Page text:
Late filing penalties for inadvertently missing self-assessment tax return deadlines could soon be a thing of the past.
The Treasury is preparing to unveil plans which would scrap immediate £100 fines for taxpayers who unintentionally miss deadlines and replace them with a new “holistic” points-based system.
Sources from HM Revenue & Customs (HMRC) claim the changes from the tax authority are designed to focus on “people who really don’t care about playing by the rules” and give those taxpayers who make genuine errors of judgement a chance to redeem themselves.
At present, all taxpayers within the self-assessment tax return system that fail to submit their returns by 31st January each year are liable for instant £100 fines, which rises periodically the longer the return remains outstanding. In 2017, some 840,000 taxpayers reportedly missed the deadline.
Fines scrapped until four penalty points are accrued
The new points-based system will adopt a similar approach to the UK’s driving licence points system, with taxpayers only required to pay a fine when they miss deadlines and in a response to a Consultation published earlier this year, a limit of four points was discussed.
It is anticipated that one missed deadline will equate to one penalty point.
As with the driving licence system, the points would be reset to zero provided the taxpayer was fully compliant for a set period. Both 12 and 24 months were discussed in the Consultation.
The plans, disclosed by Chancellor of the Exchequer, Philip Hammond, in last week’s Autumn Budget 2017, state: “The Government will reform the penalty system for late or missing tax returns, adopting a new points-based approach.
“It will also consult on whether to simplify and harmonise penalties and interest due on late payments and repayments. This will ensure that the system is fair, simple and effective across different taxes.
“Final decisions on both measures will be taken following this latter consultation.”
Self-assessment penalty reforms a chance to help taxpayers learn from their mistakes
Anita Monteith, Senior Policy Adviser, Institute of Chartered Accountants in England and Wales (ICAEW), welcomed the news and hoped this new system would encourage taxpayers to “learn from their mistakes rather than having to pay for them”.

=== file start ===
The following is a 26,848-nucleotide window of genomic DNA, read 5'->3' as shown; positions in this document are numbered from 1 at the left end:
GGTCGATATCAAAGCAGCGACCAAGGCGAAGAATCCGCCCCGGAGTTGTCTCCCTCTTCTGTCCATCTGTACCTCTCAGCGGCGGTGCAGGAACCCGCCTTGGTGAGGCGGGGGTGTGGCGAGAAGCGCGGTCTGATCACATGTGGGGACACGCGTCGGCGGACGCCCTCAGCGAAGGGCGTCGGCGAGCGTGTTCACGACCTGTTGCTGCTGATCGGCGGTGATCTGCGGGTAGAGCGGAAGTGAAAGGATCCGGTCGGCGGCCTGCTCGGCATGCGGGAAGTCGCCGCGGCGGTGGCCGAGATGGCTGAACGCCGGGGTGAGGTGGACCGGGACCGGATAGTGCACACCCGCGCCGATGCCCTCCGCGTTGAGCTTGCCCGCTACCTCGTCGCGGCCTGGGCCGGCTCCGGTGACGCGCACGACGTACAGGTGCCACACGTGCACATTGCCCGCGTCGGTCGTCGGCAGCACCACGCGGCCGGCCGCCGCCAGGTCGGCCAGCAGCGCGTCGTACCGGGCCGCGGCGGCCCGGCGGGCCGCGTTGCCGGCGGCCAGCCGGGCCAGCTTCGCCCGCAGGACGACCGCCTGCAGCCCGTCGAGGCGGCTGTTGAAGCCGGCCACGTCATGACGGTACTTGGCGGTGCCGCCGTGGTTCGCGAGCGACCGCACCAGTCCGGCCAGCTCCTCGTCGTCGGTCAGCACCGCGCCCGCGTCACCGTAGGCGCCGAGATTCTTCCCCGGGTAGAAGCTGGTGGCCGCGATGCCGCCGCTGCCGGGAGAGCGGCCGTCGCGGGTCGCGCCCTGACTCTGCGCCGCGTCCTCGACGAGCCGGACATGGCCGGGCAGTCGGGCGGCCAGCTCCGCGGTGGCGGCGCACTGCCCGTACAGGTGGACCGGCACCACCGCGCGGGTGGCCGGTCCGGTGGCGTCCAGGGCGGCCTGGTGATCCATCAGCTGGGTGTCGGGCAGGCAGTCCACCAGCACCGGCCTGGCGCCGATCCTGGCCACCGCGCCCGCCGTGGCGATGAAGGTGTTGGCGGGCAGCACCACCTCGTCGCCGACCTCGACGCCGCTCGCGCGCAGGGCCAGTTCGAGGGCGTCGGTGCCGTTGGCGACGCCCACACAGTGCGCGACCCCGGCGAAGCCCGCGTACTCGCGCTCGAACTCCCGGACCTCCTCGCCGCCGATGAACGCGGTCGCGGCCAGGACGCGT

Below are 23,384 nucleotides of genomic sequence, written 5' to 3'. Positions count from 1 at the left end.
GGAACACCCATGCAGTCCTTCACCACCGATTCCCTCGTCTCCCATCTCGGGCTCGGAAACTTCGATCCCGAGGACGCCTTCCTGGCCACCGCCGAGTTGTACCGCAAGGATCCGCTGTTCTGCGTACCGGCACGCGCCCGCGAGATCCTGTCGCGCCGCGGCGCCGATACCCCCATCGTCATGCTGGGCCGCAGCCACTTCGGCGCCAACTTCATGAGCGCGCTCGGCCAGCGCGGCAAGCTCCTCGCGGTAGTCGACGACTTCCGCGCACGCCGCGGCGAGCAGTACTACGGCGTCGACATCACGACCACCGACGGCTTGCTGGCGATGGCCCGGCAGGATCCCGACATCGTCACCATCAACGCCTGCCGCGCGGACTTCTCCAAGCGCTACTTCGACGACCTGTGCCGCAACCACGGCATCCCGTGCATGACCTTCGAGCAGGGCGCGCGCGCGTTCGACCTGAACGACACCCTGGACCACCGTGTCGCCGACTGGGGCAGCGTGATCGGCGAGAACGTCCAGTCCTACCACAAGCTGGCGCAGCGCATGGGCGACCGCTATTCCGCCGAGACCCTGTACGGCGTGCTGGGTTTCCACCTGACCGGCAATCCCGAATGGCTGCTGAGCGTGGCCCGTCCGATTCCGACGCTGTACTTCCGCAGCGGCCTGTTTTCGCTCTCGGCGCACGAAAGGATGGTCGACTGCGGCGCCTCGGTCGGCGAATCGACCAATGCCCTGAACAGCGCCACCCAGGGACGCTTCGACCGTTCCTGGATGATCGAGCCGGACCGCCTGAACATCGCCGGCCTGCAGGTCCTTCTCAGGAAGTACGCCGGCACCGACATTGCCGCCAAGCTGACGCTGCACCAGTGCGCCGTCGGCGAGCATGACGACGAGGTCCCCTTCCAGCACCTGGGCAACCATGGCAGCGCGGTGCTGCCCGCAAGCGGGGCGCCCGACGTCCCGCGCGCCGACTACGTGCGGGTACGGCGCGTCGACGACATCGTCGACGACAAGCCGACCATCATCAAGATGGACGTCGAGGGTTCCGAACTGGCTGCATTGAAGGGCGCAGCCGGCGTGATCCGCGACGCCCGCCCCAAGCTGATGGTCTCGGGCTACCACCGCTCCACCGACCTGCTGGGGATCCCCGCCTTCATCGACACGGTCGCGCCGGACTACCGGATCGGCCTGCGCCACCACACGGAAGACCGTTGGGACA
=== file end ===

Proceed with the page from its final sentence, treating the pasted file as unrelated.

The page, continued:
“[The] self-assessment system is one that people should be familiar with,” said Monteith.
“Tax is complicated – there is enough for individuals to worry about without being fined for minor transgressions rules that they might not have known about.”
The Association of Taxation Technicians (ATT) believes the proposals to reform the self-assessment penalty regime are sensible, but insists on a comprehensive consultation on the details of a new points-based system, warning its potential to throw up some anomalies.
Yvette Nunn, Co-Chair of ATT’s technical steering group, warned that “some persistent defaulters might avoid a penalty, while some more compliant taxpayers could incur a penalty”.
Meanwhile Paul Aplin, Vice-President of ICAEW, also welcomed the reforms but voiced his disappointment that HMRC would not be taking immediate steps to correct the unfairness of the existing penalty regime.
“Restoring the previous system would have restored fairness at a stroke and would not have prevented a more comprehensive points based penalty system being introduced subsequently,” said Aplin.
Your local TaxAssist Accountant can keep you up-to-date with everything you need to know about the self-assessment tax return penalty regime and any impending deadlines. For a fixed, competitive price they can complete your tax return online – ahead of the deadline – and liaise with you directly on the amounts to be paid and when they are due.
To arrange a free initial consultation with your nearest TaxAssist Accountant on your self-assessment affairs, call us today on 0800 0523 555 or drop us a line using our online enquiry form.